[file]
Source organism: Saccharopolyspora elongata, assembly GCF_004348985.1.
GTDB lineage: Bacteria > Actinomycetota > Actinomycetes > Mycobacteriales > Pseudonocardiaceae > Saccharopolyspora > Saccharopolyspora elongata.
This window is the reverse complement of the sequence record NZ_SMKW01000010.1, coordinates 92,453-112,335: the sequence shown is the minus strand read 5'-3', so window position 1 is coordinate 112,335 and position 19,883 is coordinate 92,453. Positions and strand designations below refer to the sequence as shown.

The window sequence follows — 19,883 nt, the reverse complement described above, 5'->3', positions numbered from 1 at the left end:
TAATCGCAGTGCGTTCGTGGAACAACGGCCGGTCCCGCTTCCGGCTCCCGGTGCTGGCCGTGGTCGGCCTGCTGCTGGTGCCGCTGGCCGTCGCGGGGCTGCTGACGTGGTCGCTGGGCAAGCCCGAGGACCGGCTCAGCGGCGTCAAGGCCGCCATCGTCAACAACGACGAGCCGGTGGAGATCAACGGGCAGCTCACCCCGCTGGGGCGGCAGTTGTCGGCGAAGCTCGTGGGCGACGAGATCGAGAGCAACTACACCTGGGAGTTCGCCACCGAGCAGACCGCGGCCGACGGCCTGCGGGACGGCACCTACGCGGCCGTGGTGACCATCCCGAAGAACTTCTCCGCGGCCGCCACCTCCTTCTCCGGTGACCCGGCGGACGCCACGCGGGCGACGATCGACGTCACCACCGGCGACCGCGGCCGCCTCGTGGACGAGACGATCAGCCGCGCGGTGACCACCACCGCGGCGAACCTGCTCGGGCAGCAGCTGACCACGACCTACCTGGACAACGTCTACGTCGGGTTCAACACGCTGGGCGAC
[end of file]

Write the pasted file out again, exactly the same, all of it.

Source organism: Saccharopolyspora elongata, assembly GCF_004348985.1.
GTDB lineage: Bacteria > Actinomycetota > Actinomycetes > Mycobacteriales > Pseudonocardiaceae > Saccharopolyspora > Saccharopolyspora elongata.
This window is the reverse complement of the sequence record NZ_SMKW01000010.1, coordinates 92,453-112,335: the sequence shown is the minus strand read 5'-3', so window position 1 is coordinate 112,335 and position 19,883 is coordinate 92,453. Positions and strand designations below refer to the sequence as shown.

The window sequence follows — 19,883 nt, the reverse complement described above, 5'->3', positions numbered from 1 at the left end:
TAATCGCAGTGCGTTCGTGGAACAACGGCCGGTCCCGCTTCCGGCTCCCGGTGCTGGCCGTGGTCGGCCTGCTGCTGGTGCCGCTGGCCGTCGCGGGGCTGCTGACGTGGTCGCTGGGCAAGCCCGAGGACCGGCTCAGCGGCGTCAAGGCCGCCATCGTCAACAACGACGAGCCGGTGGAGATCAACGGGCAGCTCACCCCGCTGGGGCGGCAGTTGTCGGCGAAGCTCGTGGGCGACGAGATCGAGAGCAACTACACCTGGGAGTTCGCCACCGAGCAGACCGCGGCCGACGGCCTGCGGGACGGCACCTACGCGGCCGTGGTGACCATCCCGAAGAACTTCTCCGCGGCCGCCACCTCCTTCTCCGGTGACCCGGCGGACGCCACGCGGGCGACGATCGACGTCACCACCGGCGACCGCGGCCGCCTCGTGGACGAGACGATCAGCCGCGCGGTGACCACCACCGCGGCGAACCTGCTCGGGCAGCAGCTGACCACGACCTACCTGGACAACGTCTACGTCGGGTTCAACACGCTGGGCGAC